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Conditional Access 101 | Why you need it and how to use it

In talking with numerous IT organizations I’ve found that many either don’t know what Conditional Access (CA) is or ...

Curtiss Adams
Posted by Curtiss Adams
Conditional Access 101 | Why you need it and how to use it

In today's fast-paced business landscape, staying ahead of the competition requires efficient and effective solutions. According to Microsoft’s Work Trend Index, nearly 70% of employee report that they don’t have sufficient time in the day to focus on “work”, with more time being spent Communicating than Creating.

Microsoft 365 Copilot is designed, with Microsoft’s cloud trust platform at its core, to allow for employees to both be more productive, reduce the time spent searching for information, performing mundane tasks, and other low-value activities.

In talking with numerous IT organizations I’ve found that many either don’t know what Conditional Access (CA) is or don’t understand the full depth and potential of the solution. To help address this gap I will be laying out what CA is, why and how you should use it, and show examples of this deceptively powerful solution in action. This article will barely scrape the surface of what CA can do!


What is Conditional Access?


Conditional Access is a feature available within Azure AD and provides the ability to apply controls at the point of authentication. In its simplest form CA can be thought of as a workflow comprised of:

  • Targeted identities (users and groups)
  • Targeted services (Microsoft and 3rd party, cloud and on-prem)
  • Conditions that can “focus” the policy to ensure it only applies when appropriate (more on this in the examples below)
  • Lastly, a set of controls are applied (also expanded upon in the examples below)

By leveraging these components together, we can rapidly improve the security posture of an organization while still enabling users to access services and data. And thanks to the massive number of natively integrated solutions, this service can often protect broad swaths of an environment with no additional configuration beyond the creation of the CA policies themselves.


Why would you use Conditional Access?


Without something like CA, many organizations are left applying access controls that can often be thought of as a "hammer-based approach." Rigid MFA enforcement, limited access to resources, and often dangerous exceptions that are neither easily managed nor tracked.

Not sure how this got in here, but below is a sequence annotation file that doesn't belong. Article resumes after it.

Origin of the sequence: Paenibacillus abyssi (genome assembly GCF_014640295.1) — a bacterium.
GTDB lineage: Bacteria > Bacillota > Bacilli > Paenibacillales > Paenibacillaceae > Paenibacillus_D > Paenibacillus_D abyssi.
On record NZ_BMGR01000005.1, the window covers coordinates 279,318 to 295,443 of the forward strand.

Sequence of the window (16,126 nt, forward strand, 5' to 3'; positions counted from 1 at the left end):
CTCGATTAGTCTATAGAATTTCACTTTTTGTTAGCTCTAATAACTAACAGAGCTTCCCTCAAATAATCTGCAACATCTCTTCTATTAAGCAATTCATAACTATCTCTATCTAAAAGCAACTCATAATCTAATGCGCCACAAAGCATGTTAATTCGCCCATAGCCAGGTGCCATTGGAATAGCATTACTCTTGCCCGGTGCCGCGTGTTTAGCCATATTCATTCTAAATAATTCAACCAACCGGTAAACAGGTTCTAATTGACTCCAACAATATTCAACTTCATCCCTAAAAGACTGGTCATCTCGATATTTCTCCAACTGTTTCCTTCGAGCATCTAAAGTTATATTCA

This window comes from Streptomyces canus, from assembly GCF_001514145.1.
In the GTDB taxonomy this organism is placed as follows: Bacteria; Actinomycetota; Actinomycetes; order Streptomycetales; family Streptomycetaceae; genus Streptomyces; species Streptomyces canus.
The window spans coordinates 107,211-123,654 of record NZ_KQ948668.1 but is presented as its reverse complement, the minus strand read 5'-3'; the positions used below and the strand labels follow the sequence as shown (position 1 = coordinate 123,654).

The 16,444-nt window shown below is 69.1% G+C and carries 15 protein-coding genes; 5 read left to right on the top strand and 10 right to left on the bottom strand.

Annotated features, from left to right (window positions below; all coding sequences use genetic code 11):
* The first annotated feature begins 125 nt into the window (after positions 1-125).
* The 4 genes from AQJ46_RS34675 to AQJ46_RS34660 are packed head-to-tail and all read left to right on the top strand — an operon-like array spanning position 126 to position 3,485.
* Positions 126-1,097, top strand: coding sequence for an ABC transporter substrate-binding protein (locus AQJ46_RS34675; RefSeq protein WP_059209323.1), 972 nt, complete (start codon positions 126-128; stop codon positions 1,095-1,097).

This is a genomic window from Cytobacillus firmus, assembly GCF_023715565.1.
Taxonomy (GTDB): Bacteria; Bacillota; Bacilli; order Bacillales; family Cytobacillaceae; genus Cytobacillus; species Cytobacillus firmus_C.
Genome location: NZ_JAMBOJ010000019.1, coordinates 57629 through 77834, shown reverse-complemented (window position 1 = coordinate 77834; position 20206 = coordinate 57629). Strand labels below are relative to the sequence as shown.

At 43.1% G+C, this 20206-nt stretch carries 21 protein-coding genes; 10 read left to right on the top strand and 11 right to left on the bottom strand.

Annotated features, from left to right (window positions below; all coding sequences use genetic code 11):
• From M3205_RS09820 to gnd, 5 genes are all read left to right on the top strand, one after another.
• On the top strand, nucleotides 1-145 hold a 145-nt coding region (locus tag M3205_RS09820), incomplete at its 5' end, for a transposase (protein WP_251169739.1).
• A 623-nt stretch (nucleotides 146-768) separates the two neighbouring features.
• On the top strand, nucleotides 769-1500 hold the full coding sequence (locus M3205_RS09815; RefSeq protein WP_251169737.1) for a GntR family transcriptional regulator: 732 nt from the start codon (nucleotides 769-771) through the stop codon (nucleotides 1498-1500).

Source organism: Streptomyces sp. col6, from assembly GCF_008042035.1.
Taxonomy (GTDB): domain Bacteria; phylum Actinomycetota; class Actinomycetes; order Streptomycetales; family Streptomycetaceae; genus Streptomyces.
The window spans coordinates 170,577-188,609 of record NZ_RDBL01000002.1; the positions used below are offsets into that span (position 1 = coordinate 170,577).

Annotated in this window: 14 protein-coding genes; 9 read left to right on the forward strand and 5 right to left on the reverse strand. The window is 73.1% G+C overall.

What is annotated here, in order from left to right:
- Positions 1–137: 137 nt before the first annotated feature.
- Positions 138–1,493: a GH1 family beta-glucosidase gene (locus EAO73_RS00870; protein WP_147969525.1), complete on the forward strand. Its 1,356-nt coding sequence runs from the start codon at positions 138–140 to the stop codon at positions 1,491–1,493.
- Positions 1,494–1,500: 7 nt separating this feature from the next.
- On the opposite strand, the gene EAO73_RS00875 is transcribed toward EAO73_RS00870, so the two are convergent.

While this isn’t the worst position to be in it’s also far from perfect. Users can suffer from MFA fatigue and begin acknowledging prompts without thought of what triggered it.

An increase in support requests tied to access issues is often common with this methodology. And there are many cases in which a more nuanced approach is not only preferred but required to address things like differing levels of security for disparate services.


How do I use Conditional Access?


Now for the good stuff, some examples! I’ve laid out 3 policy examples with increasing levels of complexity but keep in mind that there is so much more to CA than what’s shown here.

Example #1: Disabling Legacy Authentication

Legacy Authentication is a major security gap as its use completely circumvents any MFA controls (among a plethora of other concerning weaknesses when compared to Modern Authentication).

This policy blocks any legacy authentication attempts before they ever reach the targeted service, reducing the threat to your organization.

Example #2: Basic MFA Control

This policy applies to all users, all apps, and is triggered by any access attempts from outside of the network boundaries (referred to here as trusted locations, which are excluded).

In effect, if a user is connected to the internal network, access is granted immediately. If they are not connected internally then an MFA challenge is triggered, access will not be granted until the MFA challenge is completed.

Example #3: Let’s get complex!

This one may be a bit specific, but it demonstrates the ability to tailor a policy to your specific needs. In this case, we have a user who can only access Salesforce when using their iOS device when it is both compliant AND they complete an MFA challenge, but they only need to complete the MFA challenge once a week.

Additional scenarios

Other realistic examples would include:

  • Requiring MFA for all guest and external user access
  • Restricting access to HR resources by the network location and compliance state of the user's device
  • Blocking access to all resources from geographies you wouldn’t reasonably expect users to be in (such as North Korea).

While these examples are simple in nature, my hope is that they have demonstrated Conditional Access’s ability to improve your security posture through the intelligent targeting of highly granular controls. Conditional Access should be considered a cornerstone in your broader security suite.


Where to begin with Conditional Access


I would compare MFA without Conditional Access to placing a lock on every office, bathroom, and closet in your house or office. Much like having differing levels of physical access controls is often a requirement, your IT resources should be approached with a similar mindset. 

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